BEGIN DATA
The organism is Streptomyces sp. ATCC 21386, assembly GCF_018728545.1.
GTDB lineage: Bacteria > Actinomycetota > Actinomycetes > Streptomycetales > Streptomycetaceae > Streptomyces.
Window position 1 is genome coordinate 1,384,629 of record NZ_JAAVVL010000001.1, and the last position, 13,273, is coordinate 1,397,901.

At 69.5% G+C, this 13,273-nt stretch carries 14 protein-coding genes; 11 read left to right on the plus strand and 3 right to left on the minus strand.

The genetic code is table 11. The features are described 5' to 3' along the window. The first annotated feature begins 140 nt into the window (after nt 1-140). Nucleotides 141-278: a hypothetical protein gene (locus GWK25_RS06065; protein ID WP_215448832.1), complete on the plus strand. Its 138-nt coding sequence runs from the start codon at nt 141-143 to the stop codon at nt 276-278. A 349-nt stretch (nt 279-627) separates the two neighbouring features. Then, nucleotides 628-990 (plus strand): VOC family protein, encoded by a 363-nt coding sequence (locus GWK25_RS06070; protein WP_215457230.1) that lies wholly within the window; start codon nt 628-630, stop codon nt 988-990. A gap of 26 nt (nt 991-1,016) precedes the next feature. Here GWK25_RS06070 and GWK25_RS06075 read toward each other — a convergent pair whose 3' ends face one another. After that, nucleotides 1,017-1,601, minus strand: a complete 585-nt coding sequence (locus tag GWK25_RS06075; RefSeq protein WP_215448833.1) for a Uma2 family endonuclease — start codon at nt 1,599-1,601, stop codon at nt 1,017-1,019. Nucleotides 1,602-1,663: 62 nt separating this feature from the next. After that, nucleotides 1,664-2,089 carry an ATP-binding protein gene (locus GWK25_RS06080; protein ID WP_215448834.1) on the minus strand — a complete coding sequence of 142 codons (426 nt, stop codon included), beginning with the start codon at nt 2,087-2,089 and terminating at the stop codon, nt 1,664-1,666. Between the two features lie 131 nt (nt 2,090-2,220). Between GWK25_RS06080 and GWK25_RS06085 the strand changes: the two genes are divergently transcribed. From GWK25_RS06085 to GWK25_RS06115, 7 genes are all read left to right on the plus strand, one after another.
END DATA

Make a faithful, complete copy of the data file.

The organism is Streptomyces sp. ATCC 21386, assembly GCF_018728545.1.
GTDB lineage: Bacteria > Actinomycetota > Actinomycetes > Streptomycetales > Streptomycetaceae > Streptomyces.
Window position 1 is genome coordinate 1,384,629 of record NZ_JAAVVL010000001.1, and the last position, 13,273, is coordinate 1,397,901.

At 69.5% G+C, this 13,273-nt stretch carries 14 protein-coding genes; 11 read left to right on the plus strand and 3 right to left on the minus strand.

The genetic code is table 11. The features are described 5' to 3' along the window. The first annotated feature begins 140 nt into the window (after nt 1-140). Nucleotides 141-278: a hypothetical protein gene (locus GWK25_RS06065; protein ID WP_215448832.1), complete on the plus strand. Its 138-nt coding sequence runs from the start codon at nt 141-143 to the stop codon at nt 276-278. A 349-nt stretch (nt 279-627) separates the two neighbouring features. Then, nucleotides 628-990 (plus strand): VOC family protein, encoded by a 363-nt coding sequence (locus GWK25_RS06070; protein WP_215457230.1) that lies wholly within the window; start codon nt 628-630, stop codon nt 988-990. A gap of 26 nt (nt 991-1,016) precedes the next feature. Here GWK25_RS06070 and GWK25_RS06075 read toward each other — a convergent pair whose 3' ends face one another. After that, nucleotides 1,017-1,601, minus strand: a complete 585-nt coding sequence (locus tag GWK25_RS06075; RefSeq protein WP_215448833.1) for a Uma2 family endonuclease — start codon at nt 1,599-1,601, stop codon at nt 1,017-1,019. Nucleotides 1,602-1,663: 62 nt separating this feature from the next. After that, nucleotides 1,664-2,089 carry an ATP-binding protein gene (locus GWK25_RS06080; protein ID WP_215448834.1) on the minus strand — a complete coding sequence of 142 codons (426 nt, stop codon included), beginning with the start codon at nt 2,087-2,089 and terminating at the stop codon, nt 1,664-1,666. Between the two features lie 131 nt (nt 2,090-2,220). Between GWK25_RS06080 and GWK25_RS06085 the strand changes: the two genes are divergently transcribed. From GWK25_RS06085 to GWK25_RS06115, 7 genes are all read left to right on the plus strand, one after another.